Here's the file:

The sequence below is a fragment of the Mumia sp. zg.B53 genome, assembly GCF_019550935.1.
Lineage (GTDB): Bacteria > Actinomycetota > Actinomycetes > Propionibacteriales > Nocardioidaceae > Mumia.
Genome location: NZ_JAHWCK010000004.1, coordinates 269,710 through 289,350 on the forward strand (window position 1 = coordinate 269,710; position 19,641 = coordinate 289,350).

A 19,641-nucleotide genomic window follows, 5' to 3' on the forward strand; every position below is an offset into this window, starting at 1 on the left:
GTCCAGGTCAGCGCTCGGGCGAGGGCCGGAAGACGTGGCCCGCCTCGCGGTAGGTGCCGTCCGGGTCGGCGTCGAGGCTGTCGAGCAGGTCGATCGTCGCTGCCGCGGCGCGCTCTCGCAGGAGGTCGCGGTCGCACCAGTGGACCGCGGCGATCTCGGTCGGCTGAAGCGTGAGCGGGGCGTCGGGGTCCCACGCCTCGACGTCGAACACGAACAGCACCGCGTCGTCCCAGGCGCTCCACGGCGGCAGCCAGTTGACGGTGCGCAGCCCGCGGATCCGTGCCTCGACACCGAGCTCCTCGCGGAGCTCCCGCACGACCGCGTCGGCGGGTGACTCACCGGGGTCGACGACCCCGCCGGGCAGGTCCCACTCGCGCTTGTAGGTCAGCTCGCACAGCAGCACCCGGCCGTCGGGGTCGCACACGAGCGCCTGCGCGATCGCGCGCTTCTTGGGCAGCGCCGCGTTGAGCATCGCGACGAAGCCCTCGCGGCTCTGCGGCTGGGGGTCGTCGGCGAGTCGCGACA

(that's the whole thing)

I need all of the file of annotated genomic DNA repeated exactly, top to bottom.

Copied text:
The sequence below is a fragment of the Mumia sp. zg.B53 genome, assembly GCF_019550935.1.
Lineage (GTDB): Bacteria > Actinomycetota > Actinomycetes > Propionibacteriales > Nocardioidaceae > Mumia.
Genome location: NZ_JAHWCK010000004.1, coordinates 269,710 through 289,350 on the forward strand (window position 1 = coordinate 269,710; position 19,641 = coordinate 289,350).

A 19,641-nucleotide genomic window follows, 5' to 3' on the forward strand; every position below is an offset into this window, starting at 1 on the left:
GTCCAGGTCAGCGCTCGGGCGAGGGCCGGAAGACGTGGCCCGCCTCGCGGTAGGTGCCGTCCGGGTCGGCGTCGAGGCTGTCGAGCAGGTCGATCGTCGCTGCCGCGGCGCGCTCTCGCAGGAGGTCGCGGTCGCACCAGTGGACCGCGGCGATCTCGGTCGGCTGAAGCGTGAGCGGGGCGTCGGGGTCCCACGCCTCGACGTCGAACACGAACAGCACCGCGTCGTCCCAGGCGCTCCACGGCGGCAGCCAGTTGACGGTGCGCAGCCCGCGGATCCGTGCCTCGACACCGAGCTCCTCGCGGAGCTCCCGCACGACCGCGTCGGCGGGTGACTCACCGGGGTCGACGACCCCGCCGGGCAGGTCCCACTCGCGCTTGTAGGTCAGCTCGCACAGCAGCACCCGGCCGTCGGGGTCGCACACGAGCGCCTGCGCGATCGCGCGCTTCTTGGGCAGCGCCGCGTTGAGCATCGCGACGAAGCCCTCGCGGCTCTGCGGCTGGGGGTCGTCGGCGAGTCGCGACA